This article needs additional citations for . verification (November 2014)
Sir Jadunath Sarkar CIE (10 December 1870 - 19 May 1958) was a prominent Indian Bengali aristocrat and historian.
Life and career [ edit ]
Born in Karchamaria village, he was the son of
Rajkumar Sarkar, the Zamindar of Karchamaria in Natore in Bengal. In 1891, he passed the B.A. examination with honours in English and History from Presidency College, Calcutta. In 1892, he stood First in the First Class in the M.A. examination of Calcutta University in English. In 1897, he received Premchand-Roychand scholarship.
He became a teacher in English literature in 1893 at Ripon College,
Kolkata (later renamed Surendranath College). In 1898, he started teaching at Presidency College, Calcutta. In 1899, he was transferred to Patna College, Patna, where he taught till 1926. In between, in 1917-1919, he taught Modern Indian History in Benaras Hindu University and during 1919-1923 he taught in Ravenshaw College, Cuttack, now in Odisha. In 1923, he became an honorary member of the Royal Asiatic Society of London. In August 1926, he was appointed as the Vice Chancellor of Calcutta University. In 1928, he joined as Sir W. Meyer Lecturer in Madras University.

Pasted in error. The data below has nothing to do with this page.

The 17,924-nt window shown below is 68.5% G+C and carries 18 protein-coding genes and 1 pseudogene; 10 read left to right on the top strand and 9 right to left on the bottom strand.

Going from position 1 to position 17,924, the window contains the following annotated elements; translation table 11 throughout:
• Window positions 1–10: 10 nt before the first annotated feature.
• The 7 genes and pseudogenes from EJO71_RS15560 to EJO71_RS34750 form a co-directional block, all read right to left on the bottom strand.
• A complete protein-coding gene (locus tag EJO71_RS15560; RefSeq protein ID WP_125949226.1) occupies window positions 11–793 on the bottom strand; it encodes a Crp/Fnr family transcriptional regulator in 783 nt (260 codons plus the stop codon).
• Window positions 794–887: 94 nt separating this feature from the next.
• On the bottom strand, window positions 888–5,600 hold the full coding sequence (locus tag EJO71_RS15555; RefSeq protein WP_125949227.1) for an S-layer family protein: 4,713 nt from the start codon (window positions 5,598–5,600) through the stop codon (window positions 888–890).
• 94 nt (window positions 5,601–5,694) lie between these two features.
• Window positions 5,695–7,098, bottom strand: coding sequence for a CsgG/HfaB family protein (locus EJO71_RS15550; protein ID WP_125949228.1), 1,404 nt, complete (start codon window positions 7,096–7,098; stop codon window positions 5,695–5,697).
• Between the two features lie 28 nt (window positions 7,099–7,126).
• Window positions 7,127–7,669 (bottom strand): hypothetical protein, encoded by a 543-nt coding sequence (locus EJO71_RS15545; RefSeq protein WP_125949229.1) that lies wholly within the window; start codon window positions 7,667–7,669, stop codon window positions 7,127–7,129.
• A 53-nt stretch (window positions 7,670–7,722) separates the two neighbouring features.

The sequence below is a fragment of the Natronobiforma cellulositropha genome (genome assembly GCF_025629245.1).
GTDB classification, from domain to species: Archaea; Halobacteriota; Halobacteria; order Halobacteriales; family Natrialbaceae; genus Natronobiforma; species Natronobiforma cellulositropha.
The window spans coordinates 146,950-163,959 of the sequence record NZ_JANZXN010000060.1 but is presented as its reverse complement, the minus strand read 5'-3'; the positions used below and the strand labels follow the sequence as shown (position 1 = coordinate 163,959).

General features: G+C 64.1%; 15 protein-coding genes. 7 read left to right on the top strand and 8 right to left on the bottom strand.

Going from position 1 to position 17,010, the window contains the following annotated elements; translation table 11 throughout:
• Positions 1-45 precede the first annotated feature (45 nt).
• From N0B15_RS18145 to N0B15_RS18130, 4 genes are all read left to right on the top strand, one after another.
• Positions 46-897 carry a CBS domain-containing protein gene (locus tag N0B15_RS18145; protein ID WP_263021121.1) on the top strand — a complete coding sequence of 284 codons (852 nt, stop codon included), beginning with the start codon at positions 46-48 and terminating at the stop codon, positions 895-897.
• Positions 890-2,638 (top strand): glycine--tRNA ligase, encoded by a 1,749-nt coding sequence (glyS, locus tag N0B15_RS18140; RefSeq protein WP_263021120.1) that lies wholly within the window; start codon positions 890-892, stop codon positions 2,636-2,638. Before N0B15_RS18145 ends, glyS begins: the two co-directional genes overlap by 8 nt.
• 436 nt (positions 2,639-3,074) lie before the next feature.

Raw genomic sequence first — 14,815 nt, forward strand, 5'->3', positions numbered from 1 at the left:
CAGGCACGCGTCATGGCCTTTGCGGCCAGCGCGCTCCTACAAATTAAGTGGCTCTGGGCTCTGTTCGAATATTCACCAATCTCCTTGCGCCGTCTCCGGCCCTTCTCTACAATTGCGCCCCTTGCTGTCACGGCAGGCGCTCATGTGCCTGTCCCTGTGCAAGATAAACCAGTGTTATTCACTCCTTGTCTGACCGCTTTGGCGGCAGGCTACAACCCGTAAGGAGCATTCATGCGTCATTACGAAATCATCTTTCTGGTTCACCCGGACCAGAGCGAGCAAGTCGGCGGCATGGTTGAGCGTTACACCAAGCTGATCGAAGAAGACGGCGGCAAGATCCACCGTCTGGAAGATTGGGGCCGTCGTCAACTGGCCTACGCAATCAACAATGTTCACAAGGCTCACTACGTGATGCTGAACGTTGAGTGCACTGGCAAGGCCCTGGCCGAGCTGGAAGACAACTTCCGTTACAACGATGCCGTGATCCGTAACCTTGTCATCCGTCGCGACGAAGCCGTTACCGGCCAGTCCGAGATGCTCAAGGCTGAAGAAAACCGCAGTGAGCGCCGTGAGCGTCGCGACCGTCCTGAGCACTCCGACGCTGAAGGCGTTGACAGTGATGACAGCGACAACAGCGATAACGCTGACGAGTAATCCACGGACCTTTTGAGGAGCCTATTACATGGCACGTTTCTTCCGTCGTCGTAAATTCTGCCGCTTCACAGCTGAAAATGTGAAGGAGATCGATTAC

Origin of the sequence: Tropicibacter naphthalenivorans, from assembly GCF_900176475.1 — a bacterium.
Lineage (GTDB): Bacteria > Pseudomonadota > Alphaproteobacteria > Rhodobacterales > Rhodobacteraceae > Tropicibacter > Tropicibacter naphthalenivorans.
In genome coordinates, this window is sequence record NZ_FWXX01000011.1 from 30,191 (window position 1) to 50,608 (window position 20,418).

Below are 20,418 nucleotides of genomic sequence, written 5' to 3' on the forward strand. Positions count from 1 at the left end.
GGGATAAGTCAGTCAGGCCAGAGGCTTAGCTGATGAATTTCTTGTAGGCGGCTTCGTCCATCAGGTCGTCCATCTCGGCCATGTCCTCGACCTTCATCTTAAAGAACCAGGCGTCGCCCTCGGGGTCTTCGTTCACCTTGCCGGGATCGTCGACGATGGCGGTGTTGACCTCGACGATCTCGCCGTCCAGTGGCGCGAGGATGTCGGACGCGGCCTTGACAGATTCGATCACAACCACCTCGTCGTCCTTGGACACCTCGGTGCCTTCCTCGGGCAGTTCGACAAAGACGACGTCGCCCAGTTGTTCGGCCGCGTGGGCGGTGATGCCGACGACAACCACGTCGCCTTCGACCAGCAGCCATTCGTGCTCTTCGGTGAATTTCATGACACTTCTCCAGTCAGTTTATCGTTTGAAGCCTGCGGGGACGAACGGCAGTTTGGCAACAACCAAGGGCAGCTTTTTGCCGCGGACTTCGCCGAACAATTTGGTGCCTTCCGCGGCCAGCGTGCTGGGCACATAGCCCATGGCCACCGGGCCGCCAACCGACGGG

Sarkar was appointed a Companion of the Order of the Indian Empire (CIE) and knighted in the 1929 Birthday Honours list.
He was invested with his knighthood at Simla by the acting Viceroy, [1 ] Lord Goschen, on 22 August 1929. [2 ]
His residence at 10 Lake Terrace, Calcutta housed the
Centre for Studies in Social Sciences, Calcutta, an autonomous research centre from 1973 to 2000. It now houses the newly established Jadunath Sarkar Resource Centre for Historical Research, under the aegis of the CSSSC.
Jos J. L. Gommans compares Sarkar's work with that of the
Aligarh historians noting that while the Aligarh historians worked mainly on the Mansabdari system and Gunpowder technology in the Mughal Empire, Sarkar concentrated on Military tactics and Sieges. Kaushik Roy notes that the works of Jadunath Sarkar along with those of [3 ] Jagadish Narayan Sarkar are now "forgotten due to pressure of Marxism and Postmodernism". [4 ]
Publications [ edit ]
A History of Jaipur (1984)
The Fall of the Mughal Empire (in 4 volumes), (1932–38)
Military History of India
The House of Shivaji
The Rani of Jhansi
Famous Battles of Indian History
Chronology of Indian History
Shivaji (in Bengali)
A History of Aurangzib (in 5 volumes), (1912–24)
Mughal Administration (1920)
Shivaji and his Times (1919)
Anecdotes of Aurangzib
Studies in Mughal India
India of Aurangzib (1901)
A Short History of Aurangzib
A History of Bengal
Edited books [ edit ]
Later Mughals by William Irvine (in 2 volumes), (1922) Edited, translated and compiled the collection of Mirza Raja
Jai Singh I's letters titled Haft Anjuman.
References [ edit ]
Further reading [ edit ]
Pawar, Kiram (1985). Sir Jadunath Sarkar: a profile in historiography. Books & Books.
External links [ edit ]